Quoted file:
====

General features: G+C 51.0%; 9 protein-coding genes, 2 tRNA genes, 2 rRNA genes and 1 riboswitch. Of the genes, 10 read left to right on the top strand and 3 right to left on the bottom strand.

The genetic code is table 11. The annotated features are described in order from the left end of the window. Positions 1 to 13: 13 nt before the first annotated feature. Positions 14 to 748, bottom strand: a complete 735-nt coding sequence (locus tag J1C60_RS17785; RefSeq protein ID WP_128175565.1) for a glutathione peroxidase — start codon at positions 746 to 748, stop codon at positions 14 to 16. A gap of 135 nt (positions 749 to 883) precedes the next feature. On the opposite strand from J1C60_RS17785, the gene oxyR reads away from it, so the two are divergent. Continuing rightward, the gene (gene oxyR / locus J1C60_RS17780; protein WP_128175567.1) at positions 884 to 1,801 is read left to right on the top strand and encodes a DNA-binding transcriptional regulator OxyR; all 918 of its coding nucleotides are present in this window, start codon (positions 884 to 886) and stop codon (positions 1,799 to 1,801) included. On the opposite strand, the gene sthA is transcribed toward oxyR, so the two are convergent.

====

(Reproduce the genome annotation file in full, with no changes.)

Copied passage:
General features: G+C 51.0%; 9 protein-coding genes, 2 tRNA genes, 2 rRNA genes and 1 riboswitch. Of the genes, 10 read left to right on the top strand and 3 right to left on the bottom strand.

The genetic code is table 11. The annotated features are described in order from the left end of the window. Positions 1 to 13: 13 nt before the first annotated feature. Positions 14 to 748, bottom strand: a complete 735-nt coding sequence (locus tag J1C60_RS17785; RefSeq protein ID WP_128175565.1) for a glutathione peroxidase — start codon at positions 746 to 748, stop codon at positions 14 to 16. A gap of 135 nt (positions 749 to 883) precedes the next feature. On the opposite strand from J1C60_RS17785, the gene oxyR reads away from it, so the two are divergent. Continuing rightward, the gene (gene oxyR / locus J1C60_RS17780; protein WP_128175567.1) at positions 884 to 1,801 is read left to right on the top strand and encodes a DNA-binding transcriptional regulator OxyR; all 918 of its coding nucleotides are present in this window, start codon (positions 884 to 886) and stop codon (positions 1,799 to 1,801) included. On the opposite strand, the gene sthA is transcribed toward oxyR, so the two are convergent.